Lawmaker wants to cut Defense 'paper pushers'

A Republican lawmaker wants the Pentagon to cut the number of civilian workers it employs in order to preserve more active-duty troops.

Rep. Ken Calvert (R-Calif.), a member of the Defense Appropriations Subcommittee and the House Budget Committee, has introduced a bill to require the Pentagon to reduce its 770,000 civilian workforce by 15 percent in the next five years.

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"Our uniformed personnel continue to absorb cuts while the secretary of Defense ignores a significant portion of his budget that has continue to grow without restraint — the Defense Department's civilian workforce," he wrote in a recent op-ed.

Calvert's bill, dubbed the REDUCE Act, would save $82.5 billion over the first five years, he said.

According to Calvert, between 2001 and 2012, the active-duty military grew by 3.4 percent, while the number of defense employees grew by 17 percent.

There are currently 1.3 million service members and 770,000 civilian personnel — a 1.79 ratio, he said.

Since 2009, the civilian staff for the Office of the Secretary of Defense (OSD) has grown by nearly 18 percent, and 230 percent for the Joint Staff, he wrote.

In December, Defense Secretary Chuck Hagel said he would cut 200 positions from OSD over the next five years, to save about $1 billion.

But Calvert recommends more cuts using voluntary separation incentive payments and voluntary early retirement payments to achieve the required reductions, and would allow the Defense secretary to make decisions by performance.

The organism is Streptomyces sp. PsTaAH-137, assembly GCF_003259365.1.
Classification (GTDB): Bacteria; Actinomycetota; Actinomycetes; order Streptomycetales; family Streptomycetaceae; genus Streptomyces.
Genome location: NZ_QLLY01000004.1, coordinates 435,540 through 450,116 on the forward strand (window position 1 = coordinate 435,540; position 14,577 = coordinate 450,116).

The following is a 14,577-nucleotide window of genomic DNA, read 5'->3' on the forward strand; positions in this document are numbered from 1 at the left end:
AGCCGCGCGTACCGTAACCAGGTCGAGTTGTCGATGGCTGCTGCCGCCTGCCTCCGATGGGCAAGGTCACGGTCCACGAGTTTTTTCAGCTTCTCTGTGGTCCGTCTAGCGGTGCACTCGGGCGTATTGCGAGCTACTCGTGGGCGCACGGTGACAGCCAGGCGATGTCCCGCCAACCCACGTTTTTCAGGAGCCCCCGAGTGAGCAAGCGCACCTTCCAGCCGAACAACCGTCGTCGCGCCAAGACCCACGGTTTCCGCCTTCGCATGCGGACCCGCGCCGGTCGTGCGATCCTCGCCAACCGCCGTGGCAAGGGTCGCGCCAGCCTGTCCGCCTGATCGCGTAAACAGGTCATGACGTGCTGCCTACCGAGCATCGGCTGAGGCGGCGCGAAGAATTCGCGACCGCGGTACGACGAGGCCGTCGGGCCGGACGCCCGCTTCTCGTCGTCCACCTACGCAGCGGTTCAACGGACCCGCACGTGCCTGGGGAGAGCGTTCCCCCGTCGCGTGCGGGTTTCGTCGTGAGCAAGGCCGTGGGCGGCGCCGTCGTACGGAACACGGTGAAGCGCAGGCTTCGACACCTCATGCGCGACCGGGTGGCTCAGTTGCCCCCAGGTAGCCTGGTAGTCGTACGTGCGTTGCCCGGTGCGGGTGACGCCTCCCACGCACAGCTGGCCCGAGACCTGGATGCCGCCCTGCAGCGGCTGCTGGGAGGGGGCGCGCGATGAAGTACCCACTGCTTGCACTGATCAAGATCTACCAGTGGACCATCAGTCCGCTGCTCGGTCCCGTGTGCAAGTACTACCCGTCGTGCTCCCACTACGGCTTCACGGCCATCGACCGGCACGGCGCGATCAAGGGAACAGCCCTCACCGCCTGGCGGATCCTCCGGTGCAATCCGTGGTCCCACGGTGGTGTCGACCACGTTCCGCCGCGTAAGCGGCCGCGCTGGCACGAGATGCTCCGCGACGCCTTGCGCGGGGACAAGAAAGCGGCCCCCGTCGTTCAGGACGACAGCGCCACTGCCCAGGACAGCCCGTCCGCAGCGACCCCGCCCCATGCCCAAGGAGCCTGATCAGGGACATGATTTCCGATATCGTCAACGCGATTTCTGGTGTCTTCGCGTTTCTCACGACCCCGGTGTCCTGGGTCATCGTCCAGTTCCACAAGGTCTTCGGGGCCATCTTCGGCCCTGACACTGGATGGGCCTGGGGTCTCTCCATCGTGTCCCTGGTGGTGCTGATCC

Calvert said he suspects that the increase of personnel has occurred to a "greater degree with paper pushers at the Pentagon, as opposed to wrench-turners at our depots."

Calvert said "it is commonly known that it is almost impossible to fire a civilian worker for subpar performance."

"In fact, it is easier to reduce the responsibilities of an ineffective civilian worker and bring in a uniformed member of the military to do the job," he wrote. "U.S. taxpayers are essentially paying two people for one job, along with all the benefits that a federal job conveys."

"At a time when our military presence, and projection of power, is sorely needed in the world, we cannot risk further cuts to our uniformed personnel while the Defense civilian workforce remains untouched," he wrote.